Album Review #24: Joan Baez by Joan Baez (1960)

joan-baez-self-titled

Well, we’re back! It’s been an abnormally long time since my last album review (in no small part due to the recently posted album recap I’ve been working on), but now we return to the reviews themselves. Our first album of the 60’s just so happens to be one of my favorite so far: Joan Baez’s (pronounced BYE-ez, something that took me an embarrassingly long time to realize) debut self-titled album is a masterpiece of acoustic folk. This is made even more impressive considering that not only was it her first release, but that she recorded it at age 19. A lot of musicians don’t even create their best work until twice that age. It’s a top-quality folk record, introducing the decade on a particularly high note.

Interestingly enough for a “singer-songwriter” album (does that label even apply in this context? I’m not really sure), this album consists entirely of traditional songs, which are either in the public domain or simply have no known author. Despite not having written a word of the lyrics, she truly makes each song her own, singing every song with emotion and accompanying her vocals with virtuosic guitar. Despite featuring nothing but voice and acoustic guitar, the album sounds lush, detailed, and almost operatic at points. Her guitar playing is intricate, soothing, and hypnotic. Her voice is equally fantastic: she has one of the most beautiful singing voices I’ve ever heard, and coupled with her instrumental expertise, this album becomes what I can honestly say is one of the greatest folk albums of all time.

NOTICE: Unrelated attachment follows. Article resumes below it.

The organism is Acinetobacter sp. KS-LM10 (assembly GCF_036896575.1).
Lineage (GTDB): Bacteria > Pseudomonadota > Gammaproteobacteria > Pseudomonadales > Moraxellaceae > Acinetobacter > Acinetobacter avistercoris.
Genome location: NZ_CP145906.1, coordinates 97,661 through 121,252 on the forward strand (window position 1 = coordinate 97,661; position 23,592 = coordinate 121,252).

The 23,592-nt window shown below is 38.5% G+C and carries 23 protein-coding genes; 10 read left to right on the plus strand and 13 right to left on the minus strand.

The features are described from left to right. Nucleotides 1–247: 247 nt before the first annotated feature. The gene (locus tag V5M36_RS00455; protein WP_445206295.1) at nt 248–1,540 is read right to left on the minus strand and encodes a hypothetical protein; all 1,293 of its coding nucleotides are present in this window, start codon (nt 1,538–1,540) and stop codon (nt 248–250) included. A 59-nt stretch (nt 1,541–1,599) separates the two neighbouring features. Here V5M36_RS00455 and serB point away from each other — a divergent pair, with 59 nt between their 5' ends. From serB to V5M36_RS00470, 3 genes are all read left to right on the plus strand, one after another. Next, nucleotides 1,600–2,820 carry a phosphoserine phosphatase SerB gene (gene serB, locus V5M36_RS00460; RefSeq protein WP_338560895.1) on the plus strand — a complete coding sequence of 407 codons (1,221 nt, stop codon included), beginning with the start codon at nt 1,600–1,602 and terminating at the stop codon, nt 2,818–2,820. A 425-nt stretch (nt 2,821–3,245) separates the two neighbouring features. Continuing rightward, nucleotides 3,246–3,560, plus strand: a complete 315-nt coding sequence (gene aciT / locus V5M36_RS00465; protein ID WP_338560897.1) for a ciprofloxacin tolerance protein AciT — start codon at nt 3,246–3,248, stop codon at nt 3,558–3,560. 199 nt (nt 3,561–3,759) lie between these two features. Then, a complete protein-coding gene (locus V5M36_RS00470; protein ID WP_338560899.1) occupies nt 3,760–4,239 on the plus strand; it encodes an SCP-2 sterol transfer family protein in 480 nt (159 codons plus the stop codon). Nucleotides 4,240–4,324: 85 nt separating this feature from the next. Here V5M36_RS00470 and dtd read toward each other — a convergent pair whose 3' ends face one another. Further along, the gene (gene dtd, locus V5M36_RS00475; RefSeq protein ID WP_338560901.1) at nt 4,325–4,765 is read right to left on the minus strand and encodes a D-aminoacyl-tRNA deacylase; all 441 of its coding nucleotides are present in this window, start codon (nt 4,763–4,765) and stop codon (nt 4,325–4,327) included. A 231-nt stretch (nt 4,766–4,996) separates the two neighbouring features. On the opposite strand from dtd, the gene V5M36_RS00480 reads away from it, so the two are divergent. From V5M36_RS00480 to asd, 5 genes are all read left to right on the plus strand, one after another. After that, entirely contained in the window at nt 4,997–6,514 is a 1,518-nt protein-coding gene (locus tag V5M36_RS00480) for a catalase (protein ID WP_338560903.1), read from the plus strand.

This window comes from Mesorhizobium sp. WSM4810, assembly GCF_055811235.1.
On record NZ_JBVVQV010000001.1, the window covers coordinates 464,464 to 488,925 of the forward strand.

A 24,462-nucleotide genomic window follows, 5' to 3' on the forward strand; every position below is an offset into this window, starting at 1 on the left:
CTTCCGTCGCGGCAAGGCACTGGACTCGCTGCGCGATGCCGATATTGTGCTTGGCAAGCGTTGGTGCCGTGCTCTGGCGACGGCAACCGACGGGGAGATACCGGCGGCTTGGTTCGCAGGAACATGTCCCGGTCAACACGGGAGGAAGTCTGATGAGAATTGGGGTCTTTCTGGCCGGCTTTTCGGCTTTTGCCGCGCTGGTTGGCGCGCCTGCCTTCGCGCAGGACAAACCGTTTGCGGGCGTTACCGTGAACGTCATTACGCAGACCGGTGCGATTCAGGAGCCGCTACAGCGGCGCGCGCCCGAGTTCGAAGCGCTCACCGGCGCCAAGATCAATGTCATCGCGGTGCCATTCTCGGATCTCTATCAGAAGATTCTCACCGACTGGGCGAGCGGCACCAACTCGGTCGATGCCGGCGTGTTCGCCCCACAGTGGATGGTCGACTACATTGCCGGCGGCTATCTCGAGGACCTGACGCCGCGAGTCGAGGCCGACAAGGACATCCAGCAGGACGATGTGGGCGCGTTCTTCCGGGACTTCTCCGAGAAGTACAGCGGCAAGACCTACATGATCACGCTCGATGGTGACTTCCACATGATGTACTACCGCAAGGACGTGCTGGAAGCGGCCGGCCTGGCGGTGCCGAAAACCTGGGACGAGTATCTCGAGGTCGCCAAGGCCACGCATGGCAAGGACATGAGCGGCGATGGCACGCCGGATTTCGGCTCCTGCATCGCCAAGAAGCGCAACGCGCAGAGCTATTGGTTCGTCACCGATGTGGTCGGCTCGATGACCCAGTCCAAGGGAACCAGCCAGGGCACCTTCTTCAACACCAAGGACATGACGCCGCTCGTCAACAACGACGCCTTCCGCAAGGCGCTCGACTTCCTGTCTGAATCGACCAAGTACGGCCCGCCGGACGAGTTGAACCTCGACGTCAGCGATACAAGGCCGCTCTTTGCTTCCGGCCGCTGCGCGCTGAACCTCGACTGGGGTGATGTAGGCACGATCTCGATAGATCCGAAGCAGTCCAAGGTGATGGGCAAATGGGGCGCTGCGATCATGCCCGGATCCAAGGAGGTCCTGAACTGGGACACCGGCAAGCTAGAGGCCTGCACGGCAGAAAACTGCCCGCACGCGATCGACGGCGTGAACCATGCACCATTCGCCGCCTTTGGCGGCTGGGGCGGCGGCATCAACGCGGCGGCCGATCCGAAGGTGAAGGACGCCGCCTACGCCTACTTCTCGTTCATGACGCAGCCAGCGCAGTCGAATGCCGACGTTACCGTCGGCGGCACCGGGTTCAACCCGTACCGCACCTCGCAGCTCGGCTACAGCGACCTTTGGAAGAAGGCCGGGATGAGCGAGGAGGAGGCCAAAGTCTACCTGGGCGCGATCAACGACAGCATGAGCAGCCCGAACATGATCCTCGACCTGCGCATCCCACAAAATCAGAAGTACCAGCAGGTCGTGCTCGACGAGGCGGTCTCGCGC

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Joan Baez. Image source: Wikimedia Commons

Even though the songs are traditional, their lyrical content still contributes quite a lot to the album overall. The record starts off strong with “Silver Dagger,” followed by “East Virginia” (a haunting track that, sadly, is only present on reissues, and not on the original release). Now, “lullaby-like” isn’t typically a positive descriptor under most contexts, but not only do I think that’s a perfect way to describe much of the album, but the songs are even better for it. Joan sounds like she’s trying to serenade you to sleep, like a mother would to her baby. So it’s most definitely a calming album, not to mention compelling, moving and emotional. Most of the tracks tell some sort of story, such as highlight “John Riley,” which I won’t ruin for you here. Some other of my favorite tracks include “Donna Donna,” “Mary Hamilton,” and the album’s closing track, “El Preso Numero Nuéve.”

Joan Baez’s self-titled debut is a marvel of acoustic folk. Beautiful singing, excellent guitar playing and classic, age-old lyrics make this album a true record for the ages. While she would later go on to be famous for her activism and political lyrics, this is still an album that deserves to be remembered. Yes, it’s much different from the material she would later become known for, but it is still an outstanding album in its own right. Any fan of folk who hasn’t heard this album is truly doing themself a disservice.

Favorite Tracks: “Silver Dagger,” “John Riley,” “Donna Donna,” “Mary Hamilton,” “El Preso Numero Nuéve”

Next Up: Elvis is Back! by Elvis Presley (1960)

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